Cecilia Kang, New York Times:
The Federal Communications Commission announced on Tuesday that it planned to dismantle landmark regulations that ensure equal access to the internet, clearing the way for companies to charge more and block access to some websites.
The proposal, put forward by the F.C.C. chairman, Ajit Pai, is a sweeping repeal of rules put in place by the Obama administration. The rules prohibited high-speed internet service providers from blocking or slowing down the delivery of websites, or charging extra fees for the best quality of streaming and other internet services for their subscribers. Those limits are central to the concept called net neutrality.
Aside from media and internet conglomerates, who wants this? If you aren’t a shareholder or executive of one of those gigantic companies, why would you find anything at all to like about this proposal? It’s an anti-consumer, anti-competitive, and anti-American proposal that benefits very few at the expense of many.
Ajit Pai published a statement (PDF) on the FCC website, and it’s offensively misleading:
For almost twenty years, the Internet thrived under the light-touch regulatory approach established by President Clinton and a Republican Congress. This bipartisan framework led the private sector to invest $1.5 trillion building communications networks throughout the United States. And it gave us an Internet economy that became the envy of the world.
But in 2015, the prior FCC bowed to pressure from President Obama. On a party-line vote, it imposed heavy-handed, utility-style regulations upon the Internet. That decision was a mistake. It’s depressed investment in building and expanding broadband networks and deterred innovation.
Pai conflates the regulation of the internet with regulation of internet service providers. If he’s doing this unintentionally, he’s too stupid to run the FCC. But that clearly isn’t the case: he isn’t stupid, and I fully believe he’s conflating the two intentionally. Regulating the internet really does sound like a bad thing, but regulating Verizon and Comcast probably sounds pretty reasonable to most people — most people hate the way their internet service provider treats them. His claim that the internet is being “micromanaged” is an outright lie.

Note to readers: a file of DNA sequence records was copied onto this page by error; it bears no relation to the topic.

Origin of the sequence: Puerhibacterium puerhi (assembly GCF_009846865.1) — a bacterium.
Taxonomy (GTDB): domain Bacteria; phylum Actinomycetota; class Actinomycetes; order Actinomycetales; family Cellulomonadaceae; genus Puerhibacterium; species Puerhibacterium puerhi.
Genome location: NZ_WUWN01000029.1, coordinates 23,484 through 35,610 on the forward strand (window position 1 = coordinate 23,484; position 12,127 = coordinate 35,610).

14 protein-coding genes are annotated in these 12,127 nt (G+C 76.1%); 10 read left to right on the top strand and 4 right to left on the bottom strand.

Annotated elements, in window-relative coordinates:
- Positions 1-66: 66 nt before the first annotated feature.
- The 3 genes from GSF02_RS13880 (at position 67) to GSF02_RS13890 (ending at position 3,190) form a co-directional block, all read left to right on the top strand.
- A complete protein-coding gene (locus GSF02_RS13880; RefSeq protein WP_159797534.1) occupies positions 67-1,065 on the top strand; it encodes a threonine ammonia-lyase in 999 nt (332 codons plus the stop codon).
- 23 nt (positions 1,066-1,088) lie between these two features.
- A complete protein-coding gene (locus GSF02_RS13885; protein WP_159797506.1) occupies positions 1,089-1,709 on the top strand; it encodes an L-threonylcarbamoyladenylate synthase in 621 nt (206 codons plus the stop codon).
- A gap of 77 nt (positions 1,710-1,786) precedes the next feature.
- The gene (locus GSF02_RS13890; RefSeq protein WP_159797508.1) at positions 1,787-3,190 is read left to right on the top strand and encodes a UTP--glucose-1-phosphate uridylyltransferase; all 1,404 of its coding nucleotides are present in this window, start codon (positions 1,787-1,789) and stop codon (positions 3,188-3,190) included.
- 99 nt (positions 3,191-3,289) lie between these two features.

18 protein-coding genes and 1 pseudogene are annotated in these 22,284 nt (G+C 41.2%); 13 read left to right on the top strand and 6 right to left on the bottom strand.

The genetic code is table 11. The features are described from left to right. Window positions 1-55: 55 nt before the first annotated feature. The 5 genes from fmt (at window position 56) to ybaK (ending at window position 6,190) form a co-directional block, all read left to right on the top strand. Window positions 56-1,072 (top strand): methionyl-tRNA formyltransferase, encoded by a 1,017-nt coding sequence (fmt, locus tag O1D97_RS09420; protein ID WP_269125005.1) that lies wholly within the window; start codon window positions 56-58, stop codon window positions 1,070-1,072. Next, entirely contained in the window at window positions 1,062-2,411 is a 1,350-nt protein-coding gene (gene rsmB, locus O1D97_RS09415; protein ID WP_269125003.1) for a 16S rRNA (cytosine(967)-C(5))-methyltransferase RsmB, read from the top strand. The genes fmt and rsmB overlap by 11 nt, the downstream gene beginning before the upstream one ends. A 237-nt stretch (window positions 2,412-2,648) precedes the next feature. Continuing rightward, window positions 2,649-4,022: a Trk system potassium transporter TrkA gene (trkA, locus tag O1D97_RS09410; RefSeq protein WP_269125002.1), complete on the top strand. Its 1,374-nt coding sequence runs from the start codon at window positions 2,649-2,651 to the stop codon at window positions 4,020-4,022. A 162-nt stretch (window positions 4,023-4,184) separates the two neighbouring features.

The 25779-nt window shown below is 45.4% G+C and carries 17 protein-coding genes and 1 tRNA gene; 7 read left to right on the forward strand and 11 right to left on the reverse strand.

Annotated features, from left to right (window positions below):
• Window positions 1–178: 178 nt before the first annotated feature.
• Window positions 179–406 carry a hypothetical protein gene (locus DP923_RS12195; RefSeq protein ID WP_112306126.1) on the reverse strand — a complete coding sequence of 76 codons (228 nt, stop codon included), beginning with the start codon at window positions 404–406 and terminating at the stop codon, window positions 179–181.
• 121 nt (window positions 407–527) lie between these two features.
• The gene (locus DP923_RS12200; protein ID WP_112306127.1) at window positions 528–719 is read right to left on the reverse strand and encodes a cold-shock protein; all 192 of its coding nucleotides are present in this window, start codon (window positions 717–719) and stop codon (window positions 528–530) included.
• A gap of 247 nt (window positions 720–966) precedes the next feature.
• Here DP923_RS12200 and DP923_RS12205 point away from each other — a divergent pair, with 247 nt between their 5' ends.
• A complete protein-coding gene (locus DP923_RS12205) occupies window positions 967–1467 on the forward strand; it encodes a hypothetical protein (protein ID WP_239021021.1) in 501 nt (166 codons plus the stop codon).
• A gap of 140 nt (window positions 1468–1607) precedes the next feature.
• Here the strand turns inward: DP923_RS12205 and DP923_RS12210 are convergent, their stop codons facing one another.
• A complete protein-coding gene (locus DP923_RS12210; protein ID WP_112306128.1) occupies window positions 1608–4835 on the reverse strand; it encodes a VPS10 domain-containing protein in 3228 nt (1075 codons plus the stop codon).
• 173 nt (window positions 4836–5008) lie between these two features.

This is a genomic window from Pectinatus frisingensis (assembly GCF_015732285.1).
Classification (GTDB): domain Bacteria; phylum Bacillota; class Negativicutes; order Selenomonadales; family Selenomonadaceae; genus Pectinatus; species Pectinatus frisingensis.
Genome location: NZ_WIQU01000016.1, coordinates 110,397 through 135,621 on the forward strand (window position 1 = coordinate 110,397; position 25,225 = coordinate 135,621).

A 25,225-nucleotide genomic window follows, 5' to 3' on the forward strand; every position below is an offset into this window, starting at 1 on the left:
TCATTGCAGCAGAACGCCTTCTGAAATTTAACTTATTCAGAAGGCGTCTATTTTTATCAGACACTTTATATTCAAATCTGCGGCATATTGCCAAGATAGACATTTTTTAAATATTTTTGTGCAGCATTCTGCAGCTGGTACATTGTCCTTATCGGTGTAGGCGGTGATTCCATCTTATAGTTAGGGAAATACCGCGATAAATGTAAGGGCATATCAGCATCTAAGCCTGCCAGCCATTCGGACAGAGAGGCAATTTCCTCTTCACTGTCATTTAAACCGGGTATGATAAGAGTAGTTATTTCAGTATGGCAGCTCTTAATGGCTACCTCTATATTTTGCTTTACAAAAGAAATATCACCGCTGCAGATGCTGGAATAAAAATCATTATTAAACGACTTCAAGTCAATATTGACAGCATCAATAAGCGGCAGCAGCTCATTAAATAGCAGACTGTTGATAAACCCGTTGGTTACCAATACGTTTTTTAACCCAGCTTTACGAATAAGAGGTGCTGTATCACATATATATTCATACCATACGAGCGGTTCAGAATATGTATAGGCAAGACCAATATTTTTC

Moreover, his complaint that net neutrality regulations were passed under partisan terms is utterly ridiculous given that his proposal is also expected to pass along partisan lines — only this time, in a way that’s favourable to him.
Finally, his claim that Title II regulations have reduced broadband investment by ISPs is also a lie.
The Wall Street Journal also published an op-ed today from Pai in which he more publicly makes his case:
This is why I’m proposing today that my colleagues at the Federal Communications Commission repeal President Obama’s heavy-handed internet regulations. Instead the FCC simply would require internet service providers to be transparent so that consumers can buy the plan that’s best for them. And entrepreneurs and other small businesses would have the technical information they need to innovate. The Federal Trade Commission would police ISPs, protect consumers and promote competition, just as it did before 2015. Instead of being flyspecked by lawyers and bureaucrats, the internet would once again thrive under engineers and entrepreneurs.
The internet is thriving under engineers and entrepreneurs; retaining Title II classification would allow small and independent creators to compete against established players. Repealing that classification, as Pai is proposing, would allow internet service providers create their own marketplaces with better service going to the richest and best-connected websites.
FTC Commissioner Terrell McSweeny took to Twitter to dispute the notion that the FTC could be able to adequately protect consumers:
So many things wrong here, like even if @FCC does this @FTC still won’t have jurisdiction. But even if we did, most discriminatory conduct by ISPs will be perfectly legal.
This news is dropping today and the text of the proposal will be released tomorrow because it’s the start of the Thanksgiving long weekend in the United States. Pai is counting on your outrage being buried under enough turkey and booze by Monday that you’ll forget about it. You can’t.